Still, the risks are there. Investors who are considering a long-term investment in stocks may be reassured by the recent historical data, but they also have to grapple with the fact that the next 20 years might suddenly become a lot more volatile or see the global economy settle onto a slower-growth trajectory.
The authors hypothesize that a full accounting of these long-run risks could help explain why investors seem so reluctant to take on riskier investments. They use a dataset on overall consumption levels spanning 16 developed countries over more than a hundred years to increase the chance that they can detect small changes in growth trajectories, and ones that are correlated across countries.
Even if one believes that events such as WWI, WWII, and the Great Depression will not occur in the future, one still has to contend with the existence of smaller but much more persistent changes in growth rates and volatility.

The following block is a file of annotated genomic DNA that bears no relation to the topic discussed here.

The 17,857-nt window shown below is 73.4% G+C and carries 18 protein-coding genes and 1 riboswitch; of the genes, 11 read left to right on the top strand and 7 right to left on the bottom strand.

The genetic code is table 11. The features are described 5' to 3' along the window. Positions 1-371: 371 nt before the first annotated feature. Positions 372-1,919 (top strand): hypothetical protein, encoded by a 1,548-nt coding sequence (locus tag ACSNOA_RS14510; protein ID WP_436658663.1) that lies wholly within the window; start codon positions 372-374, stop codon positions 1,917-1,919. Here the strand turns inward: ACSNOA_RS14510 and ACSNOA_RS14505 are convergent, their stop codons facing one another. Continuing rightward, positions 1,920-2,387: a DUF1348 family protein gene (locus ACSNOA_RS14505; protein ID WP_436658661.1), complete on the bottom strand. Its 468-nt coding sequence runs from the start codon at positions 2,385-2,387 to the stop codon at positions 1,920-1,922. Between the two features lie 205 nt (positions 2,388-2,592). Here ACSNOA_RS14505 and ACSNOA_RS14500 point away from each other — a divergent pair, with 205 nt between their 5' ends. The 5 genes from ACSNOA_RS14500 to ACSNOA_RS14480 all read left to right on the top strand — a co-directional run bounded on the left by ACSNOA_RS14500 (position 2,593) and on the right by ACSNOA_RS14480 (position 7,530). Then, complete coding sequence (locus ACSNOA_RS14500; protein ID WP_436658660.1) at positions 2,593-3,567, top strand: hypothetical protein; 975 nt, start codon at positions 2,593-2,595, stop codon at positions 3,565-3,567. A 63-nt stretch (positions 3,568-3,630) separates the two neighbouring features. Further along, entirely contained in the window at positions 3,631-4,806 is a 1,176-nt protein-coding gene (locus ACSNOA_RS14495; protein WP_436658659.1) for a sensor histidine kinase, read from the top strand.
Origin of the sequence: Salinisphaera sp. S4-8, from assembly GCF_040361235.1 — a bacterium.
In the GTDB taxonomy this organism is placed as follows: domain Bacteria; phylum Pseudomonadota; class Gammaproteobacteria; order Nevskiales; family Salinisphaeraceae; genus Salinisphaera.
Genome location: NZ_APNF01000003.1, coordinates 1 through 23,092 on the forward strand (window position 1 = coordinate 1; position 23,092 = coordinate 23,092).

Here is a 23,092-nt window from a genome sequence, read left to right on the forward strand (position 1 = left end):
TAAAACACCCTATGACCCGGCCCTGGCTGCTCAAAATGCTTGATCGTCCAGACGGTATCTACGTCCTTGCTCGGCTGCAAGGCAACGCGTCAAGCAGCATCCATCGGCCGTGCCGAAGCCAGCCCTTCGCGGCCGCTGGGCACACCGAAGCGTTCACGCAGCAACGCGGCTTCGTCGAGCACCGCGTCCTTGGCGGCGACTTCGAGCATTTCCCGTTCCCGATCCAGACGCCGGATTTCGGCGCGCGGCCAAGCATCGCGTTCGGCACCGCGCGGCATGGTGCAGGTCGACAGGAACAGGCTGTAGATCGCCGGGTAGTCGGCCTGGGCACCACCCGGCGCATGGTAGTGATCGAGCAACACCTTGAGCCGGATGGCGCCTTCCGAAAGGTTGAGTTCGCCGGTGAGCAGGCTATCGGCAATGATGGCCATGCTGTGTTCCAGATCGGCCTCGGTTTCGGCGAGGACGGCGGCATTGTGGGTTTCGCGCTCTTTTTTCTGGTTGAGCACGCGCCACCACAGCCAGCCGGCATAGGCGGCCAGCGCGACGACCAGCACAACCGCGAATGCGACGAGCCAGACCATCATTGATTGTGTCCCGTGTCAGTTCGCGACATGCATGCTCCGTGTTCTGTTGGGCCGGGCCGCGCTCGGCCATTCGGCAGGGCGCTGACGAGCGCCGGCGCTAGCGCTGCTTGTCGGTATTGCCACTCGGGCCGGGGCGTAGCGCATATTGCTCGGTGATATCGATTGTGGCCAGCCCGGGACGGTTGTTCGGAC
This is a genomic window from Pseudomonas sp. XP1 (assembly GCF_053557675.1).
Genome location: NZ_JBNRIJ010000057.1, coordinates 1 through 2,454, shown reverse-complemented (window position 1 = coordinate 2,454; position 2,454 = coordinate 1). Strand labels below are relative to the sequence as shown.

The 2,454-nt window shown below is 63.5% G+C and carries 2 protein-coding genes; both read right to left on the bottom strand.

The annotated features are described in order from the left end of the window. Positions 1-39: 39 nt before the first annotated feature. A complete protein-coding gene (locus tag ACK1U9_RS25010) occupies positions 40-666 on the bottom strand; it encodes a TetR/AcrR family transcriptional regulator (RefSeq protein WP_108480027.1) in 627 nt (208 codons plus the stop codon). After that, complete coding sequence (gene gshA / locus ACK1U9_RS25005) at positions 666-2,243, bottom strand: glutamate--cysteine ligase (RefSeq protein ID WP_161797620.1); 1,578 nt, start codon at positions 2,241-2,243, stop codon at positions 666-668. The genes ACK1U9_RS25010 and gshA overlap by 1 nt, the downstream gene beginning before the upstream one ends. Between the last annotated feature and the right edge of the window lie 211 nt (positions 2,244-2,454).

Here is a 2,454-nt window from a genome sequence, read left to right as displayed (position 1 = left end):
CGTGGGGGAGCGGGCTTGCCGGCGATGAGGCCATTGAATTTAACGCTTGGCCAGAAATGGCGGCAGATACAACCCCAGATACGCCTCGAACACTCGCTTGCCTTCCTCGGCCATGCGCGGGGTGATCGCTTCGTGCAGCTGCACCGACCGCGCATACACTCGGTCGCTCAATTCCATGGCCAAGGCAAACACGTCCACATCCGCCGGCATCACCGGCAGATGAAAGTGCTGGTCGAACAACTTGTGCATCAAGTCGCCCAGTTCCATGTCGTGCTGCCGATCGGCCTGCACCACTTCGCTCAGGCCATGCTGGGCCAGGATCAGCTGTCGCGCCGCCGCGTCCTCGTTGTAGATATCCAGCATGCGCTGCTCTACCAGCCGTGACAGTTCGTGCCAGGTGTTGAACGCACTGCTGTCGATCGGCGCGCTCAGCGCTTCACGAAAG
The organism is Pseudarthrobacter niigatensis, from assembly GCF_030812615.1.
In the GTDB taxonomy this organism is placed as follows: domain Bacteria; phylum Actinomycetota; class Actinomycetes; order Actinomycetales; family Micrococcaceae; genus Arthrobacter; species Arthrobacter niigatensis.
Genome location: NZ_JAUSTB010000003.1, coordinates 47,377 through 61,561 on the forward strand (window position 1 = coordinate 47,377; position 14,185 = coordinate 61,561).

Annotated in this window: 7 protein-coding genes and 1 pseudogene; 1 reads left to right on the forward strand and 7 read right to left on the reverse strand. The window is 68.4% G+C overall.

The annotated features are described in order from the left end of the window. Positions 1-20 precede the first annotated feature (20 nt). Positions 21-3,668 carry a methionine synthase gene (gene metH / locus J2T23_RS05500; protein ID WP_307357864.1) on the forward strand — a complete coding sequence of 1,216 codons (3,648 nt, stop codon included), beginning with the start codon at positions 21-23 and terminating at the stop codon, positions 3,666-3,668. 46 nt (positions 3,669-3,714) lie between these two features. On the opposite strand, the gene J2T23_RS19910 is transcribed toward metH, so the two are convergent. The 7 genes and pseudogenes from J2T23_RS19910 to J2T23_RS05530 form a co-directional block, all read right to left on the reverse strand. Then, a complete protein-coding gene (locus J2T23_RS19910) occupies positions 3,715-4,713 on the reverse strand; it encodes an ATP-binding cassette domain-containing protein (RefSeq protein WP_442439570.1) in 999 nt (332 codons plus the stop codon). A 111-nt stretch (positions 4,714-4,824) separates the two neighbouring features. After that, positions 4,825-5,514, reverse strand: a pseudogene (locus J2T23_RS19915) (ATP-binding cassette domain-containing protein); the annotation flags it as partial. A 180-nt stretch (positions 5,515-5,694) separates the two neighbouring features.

Nakamura et al. (2017)
They find that their sample of countries vary in their underlying levels of economic volatility and how insulated they are from global trends, but that all countries’ stock markets are exposed to significant long-run risks.
Even worse news for investors is that periods of low growth and high volatility tend to arrive at the same time, even when disasters like the Great Depression and World War II are excluded. They also find that U.S. markets have been calm over the last 100 years relative to markets in western Europe. This means that stocks are a riskier investment than they seemed under the assumption that long-run growth rates are unchanging and that the American experience is representative.
The authors’ model still can’t find enough risk to fully reconcile the equity premium puzzle, but it helps underline the role that long-run risks play in investor psychology. As debate rages about the direction of the world economy in the next few years, and whether we will return to the high growth rates and stable markets of recent decades, investors will likely continue to hedge their bets.
Growth-Rate and Uncertainty Shocks in Consumption: Cross-Country Evidence appears in the January 2017 issue of the American Economic Journal: Macroeconomics.